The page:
CCLaP's Year In Books 2013: Best of the Best
The Care and Feeding of Exotic Pets, by Diana Wagman. Blood and guts, animal cruelty and explicit sexuality abound in this gripping suspense novel. What makes this one stand out from the pack is the expert use of craft--in lesser hands, this would have been little more than a mildly amusing diversion, but the book Ms. Wegman has created ends up being a madcap, bizarro train-wreck that's impossible to turn away from. (TF)

CCLaP's Year In Books 2013: Best of the Best
Fight Song, by Joshua Mohr. There's a growing amount of writers out there now who are superb at turning in quirky comedies with high literary quality, including Michael Chabon, Tom Perrotta and Karen Russell; and now you can add Joshua Mohr to this list, who after two previous books of a decidedly darker bent has turned in this still weighty yet more light-hearted comedy about a dysfunctional family and the patriarch who's having a slow mental breakdown in the middle of it. Whether taking on professional magicians, KISS cover bands, or prostitution rings run out of the drive-thru of a fast-food restaurant in the middle of the night, Mohr vaults himself out of the small-press mob and into the smaller circle of national A-list writers with this melancholy but charming winner. (JP)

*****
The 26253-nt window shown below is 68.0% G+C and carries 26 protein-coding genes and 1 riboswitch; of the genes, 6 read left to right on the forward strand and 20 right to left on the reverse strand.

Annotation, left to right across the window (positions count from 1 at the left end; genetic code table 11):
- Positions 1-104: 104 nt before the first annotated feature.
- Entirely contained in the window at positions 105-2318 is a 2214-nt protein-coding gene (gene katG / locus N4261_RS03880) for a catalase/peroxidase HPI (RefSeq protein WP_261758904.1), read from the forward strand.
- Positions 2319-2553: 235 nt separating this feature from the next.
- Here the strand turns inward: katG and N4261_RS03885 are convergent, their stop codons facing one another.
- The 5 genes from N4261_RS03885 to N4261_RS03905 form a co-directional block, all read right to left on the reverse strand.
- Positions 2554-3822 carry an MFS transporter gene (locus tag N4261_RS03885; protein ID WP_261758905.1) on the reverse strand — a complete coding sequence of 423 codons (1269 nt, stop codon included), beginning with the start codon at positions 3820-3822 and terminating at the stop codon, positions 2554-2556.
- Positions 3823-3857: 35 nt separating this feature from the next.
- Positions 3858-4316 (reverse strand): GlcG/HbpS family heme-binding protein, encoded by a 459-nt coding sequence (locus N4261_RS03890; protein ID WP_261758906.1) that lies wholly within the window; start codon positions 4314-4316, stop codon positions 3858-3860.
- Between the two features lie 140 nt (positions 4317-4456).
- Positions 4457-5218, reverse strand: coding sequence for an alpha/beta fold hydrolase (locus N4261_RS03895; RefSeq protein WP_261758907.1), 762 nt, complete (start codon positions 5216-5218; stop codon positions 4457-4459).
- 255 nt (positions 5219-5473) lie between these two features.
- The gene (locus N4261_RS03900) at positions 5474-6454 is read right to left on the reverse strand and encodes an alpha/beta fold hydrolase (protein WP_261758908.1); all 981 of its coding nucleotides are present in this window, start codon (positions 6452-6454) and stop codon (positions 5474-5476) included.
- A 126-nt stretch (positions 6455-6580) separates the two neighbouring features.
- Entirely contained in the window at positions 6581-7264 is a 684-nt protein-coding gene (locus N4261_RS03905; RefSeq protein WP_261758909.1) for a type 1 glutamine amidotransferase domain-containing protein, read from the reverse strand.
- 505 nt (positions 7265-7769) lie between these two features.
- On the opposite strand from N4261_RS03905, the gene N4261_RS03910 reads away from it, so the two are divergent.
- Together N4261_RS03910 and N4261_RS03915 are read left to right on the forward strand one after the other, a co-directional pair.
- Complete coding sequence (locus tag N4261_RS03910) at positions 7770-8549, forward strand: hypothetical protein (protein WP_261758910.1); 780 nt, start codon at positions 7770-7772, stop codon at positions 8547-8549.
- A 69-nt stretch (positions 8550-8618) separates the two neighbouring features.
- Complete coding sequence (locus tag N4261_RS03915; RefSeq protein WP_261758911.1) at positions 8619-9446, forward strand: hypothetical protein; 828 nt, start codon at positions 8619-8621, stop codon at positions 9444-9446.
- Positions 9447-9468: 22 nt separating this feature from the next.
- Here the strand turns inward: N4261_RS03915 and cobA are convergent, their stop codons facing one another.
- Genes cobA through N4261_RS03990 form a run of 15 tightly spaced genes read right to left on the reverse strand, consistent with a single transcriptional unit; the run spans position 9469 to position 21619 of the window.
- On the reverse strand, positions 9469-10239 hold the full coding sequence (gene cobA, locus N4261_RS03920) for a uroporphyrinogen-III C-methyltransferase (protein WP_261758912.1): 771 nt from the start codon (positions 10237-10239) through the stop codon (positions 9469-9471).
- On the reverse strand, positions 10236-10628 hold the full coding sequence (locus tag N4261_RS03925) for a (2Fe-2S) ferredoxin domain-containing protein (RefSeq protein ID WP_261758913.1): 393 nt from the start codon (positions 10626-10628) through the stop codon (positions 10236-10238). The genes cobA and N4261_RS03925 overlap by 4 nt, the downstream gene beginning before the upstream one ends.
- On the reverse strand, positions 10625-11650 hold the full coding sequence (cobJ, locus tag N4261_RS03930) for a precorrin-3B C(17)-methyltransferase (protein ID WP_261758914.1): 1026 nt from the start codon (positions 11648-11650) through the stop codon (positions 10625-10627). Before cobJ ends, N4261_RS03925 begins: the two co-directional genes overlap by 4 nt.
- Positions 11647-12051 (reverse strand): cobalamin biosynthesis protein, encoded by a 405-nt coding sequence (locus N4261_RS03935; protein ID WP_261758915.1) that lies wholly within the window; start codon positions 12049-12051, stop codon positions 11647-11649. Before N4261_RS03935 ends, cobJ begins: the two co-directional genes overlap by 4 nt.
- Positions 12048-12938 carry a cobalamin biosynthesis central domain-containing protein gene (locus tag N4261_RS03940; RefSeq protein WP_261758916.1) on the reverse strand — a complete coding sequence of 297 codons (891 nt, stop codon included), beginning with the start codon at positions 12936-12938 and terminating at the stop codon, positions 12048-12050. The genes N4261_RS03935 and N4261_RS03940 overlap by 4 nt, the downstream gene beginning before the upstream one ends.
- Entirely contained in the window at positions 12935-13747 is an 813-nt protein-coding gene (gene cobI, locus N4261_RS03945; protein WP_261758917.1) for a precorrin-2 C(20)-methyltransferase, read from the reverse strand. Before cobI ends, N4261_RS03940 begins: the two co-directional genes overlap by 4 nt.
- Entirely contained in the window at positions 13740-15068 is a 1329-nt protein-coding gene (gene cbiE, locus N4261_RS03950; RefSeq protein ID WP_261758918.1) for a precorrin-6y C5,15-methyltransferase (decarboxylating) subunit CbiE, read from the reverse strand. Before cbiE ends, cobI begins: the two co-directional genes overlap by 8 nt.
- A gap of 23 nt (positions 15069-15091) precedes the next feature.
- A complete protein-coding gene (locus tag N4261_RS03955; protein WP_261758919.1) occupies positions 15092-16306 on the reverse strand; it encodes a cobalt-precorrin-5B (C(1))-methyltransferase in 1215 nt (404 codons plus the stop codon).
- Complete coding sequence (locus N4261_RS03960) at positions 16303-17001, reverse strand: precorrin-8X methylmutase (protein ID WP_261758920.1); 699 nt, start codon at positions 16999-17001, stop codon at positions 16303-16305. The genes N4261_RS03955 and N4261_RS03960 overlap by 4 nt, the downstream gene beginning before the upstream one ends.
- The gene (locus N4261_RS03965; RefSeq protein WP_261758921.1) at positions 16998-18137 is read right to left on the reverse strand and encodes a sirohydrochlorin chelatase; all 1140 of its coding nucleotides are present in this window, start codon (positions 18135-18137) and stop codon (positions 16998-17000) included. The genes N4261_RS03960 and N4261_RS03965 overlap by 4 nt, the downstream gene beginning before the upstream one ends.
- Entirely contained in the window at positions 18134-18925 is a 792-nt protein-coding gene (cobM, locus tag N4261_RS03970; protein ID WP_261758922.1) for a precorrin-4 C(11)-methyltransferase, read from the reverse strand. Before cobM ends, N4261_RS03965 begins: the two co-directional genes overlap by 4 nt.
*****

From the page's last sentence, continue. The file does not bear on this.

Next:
CCLaP's Year In Books 2013: Best of the Best
The Goldfinch, by Donna Tartt. This is one of those books that made me fall in love with reading all over again. At nearly 800 pages, it does demand a considerable investment of time but the payoff is oceans beyond the effort exerted, especially considering that The Goldfinch is obviously imbued with a special sort of magic that makes hundreds of pages fly by in a dizzy, awestruck whirl of that unique conflict between not wanting to stop reading and not wanting to reach the story's end. Donna Tartt takes her young protagonist and positions him in the middle of a museum explosion, kills both his parents, subjects him to the pains of unrequited love, flings him across the country twice, unceremoniously dumps him in a foreign country, and saddles him with a drug problem--and softens each blow with achingly gorgeous prose, winsome wisdom and detail so polished it seems effortless, all with the constant but never intrusive reminder that art's immortality and connectivity can save us all, no matter how damned we believe ourselves to be. (MM)

CCLaP's Year In Books 2013: Best of the Best